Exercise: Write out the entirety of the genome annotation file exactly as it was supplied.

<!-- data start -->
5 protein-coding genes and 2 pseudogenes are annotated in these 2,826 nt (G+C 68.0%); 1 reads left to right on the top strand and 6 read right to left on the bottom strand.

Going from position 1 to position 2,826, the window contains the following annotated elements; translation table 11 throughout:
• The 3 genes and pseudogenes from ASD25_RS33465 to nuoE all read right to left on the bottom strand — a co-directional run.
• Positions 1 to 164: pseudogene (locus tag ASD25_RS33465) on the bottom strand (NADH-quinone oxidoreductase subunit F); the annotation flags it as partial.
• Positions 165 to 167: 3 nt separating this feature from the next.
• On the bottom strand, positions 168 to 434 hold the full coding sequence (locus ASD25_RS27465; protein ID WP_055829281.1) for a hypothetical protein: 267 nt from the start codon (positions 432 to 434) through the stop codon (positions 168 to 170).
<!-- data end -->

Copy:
5 protein-coding genes and 2 pseudogenes are annotated in these 2,826 nt (G+C 68.0%); 1 reads left to right on the top strand and 6 read right to left on the bottom strand.

Going from position 1 to position 2,826, the window contains the following annotated elements; translation table 11 throughout:
• The 3 genes and pseudogenes from ASD25_RS33465 to nuoE all read right to left on the bottom strand — a co-directional run.
• Positions 1 to 164: pseudogene (locus tag ASD25_RS33465) on the bottom strand (NADH-quinone oxidoreductase subunit F); the annotation flags it as partial.
• Positions 165 to 167: 3 nt separating this feature from the next.
• On the bottom strand, positions 168 to 434 hold the full coding sequence (locus ASD25_RS27465; protein ID WP_055829281.1) for a hypothetical protein: 267 nt from the start codon (positions 432 to 434) through the stop codon (positions 168 to 170).